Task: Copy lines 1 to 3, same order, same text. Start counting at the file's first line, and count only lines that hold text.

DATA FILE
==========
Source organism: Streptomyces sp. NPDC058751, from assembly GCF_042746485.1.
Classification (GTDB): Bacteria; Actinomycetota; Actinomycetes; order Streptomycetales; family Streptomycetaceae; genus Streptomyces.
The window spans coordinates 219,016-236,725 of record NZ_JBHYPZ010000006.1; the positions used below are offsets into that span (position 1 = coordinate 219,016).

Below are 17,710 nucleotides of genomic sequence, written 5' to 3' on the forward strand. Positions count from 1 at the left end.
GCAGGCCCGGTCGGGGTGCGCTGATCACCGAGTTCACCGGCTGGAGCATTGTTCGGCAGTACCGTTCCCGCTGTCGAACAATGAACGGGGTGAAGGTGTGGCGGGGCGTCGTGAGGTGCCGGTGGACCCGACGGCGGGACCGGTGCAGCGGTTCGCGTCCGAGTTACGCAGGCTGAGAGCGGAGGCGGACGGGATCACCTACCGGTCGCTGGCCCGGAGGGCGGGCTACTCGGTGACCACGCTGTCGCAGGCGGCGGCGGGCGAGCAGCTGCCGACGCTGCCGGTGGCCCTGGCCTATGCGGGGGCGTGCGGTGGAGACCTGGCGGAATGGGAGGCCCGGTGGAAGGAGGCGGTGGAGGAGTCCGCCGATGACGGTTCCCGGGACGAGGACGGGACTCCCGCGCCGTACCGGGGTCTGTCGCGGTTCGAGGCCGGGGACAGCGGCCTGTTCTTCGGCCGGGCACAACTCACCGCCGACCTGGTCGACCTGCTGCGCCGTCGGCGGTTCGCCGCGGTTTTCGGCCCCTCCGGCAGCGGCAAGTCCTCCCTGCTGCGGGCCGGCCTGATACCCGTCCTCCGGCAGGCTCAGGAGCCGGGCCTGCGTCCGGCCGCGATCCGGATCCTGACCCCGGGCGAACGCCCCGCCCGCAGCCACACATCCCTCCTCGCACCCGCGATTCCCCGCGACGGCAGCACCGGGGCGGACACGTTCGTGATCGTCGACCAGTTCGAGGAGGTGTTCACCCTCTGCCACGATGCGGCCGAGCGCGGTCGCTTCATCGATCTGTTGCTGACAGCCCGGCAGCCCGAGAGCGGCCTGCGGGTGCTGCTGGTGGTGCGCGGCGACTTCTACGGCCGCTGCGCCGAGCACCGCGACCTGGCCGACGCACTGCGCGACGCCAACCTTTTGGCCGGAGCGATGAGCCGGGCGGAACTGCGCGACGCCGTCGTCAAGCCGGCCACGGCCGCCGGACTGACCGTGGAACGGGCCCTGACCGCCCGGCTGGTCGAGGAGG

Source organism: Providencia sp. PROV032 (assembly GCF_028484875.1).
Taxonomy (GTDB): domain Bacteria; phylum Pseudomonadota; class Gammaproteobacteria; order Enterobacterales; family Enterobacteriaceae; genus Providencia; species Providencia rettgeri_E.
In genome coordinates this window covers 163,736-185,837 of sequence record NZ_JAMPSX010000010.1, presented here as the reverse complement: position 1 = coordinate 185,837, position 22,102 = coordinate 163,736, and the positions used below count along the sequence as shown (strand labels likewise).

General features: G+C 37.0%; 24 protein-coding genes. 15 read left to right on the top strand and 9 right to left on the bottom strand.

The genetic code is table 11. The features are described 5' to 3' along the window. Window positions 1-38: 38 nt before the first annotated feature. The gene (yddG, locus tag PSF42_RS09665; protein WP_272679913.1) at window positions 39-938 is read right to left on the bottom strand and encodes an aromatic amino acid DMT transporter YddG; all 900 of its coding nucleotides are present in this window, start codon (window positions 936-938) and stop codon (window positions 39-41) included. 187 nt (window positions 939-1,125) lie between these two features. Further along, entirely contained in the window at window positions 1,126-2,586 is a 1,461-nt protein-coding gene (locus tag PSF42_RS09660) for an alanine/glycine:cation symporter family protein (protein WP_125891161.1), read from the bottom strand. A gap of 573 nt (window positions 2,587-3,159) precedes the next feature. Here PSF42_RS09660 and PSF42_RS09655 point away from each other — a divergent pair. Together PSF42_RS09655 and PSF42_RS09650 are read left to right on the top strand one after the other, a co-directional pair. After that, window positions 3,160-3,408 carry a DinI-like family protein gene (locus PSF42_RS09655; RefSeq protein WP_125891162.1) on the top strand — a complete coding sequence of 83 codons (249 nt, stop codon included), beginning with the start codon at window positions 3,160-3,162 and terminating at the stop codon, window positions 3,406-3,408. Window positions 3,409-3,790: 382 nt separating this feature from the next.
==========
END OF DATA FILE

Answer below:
Source organism: Streptomyces sp. NPDC058751, from assembly GCF_042746485.1.
Classification (GTDB): Bacteria; Actinomycetota; Actinomycetes; order Streptomycetales; family Streptomycetaceae; genus Streptomyces.
The window spans coordinates 219,016-236,725 of record NZ_JBHYPZ010000006.1; the positions used below are offsets into that span (position 1 = coordinate 219,016).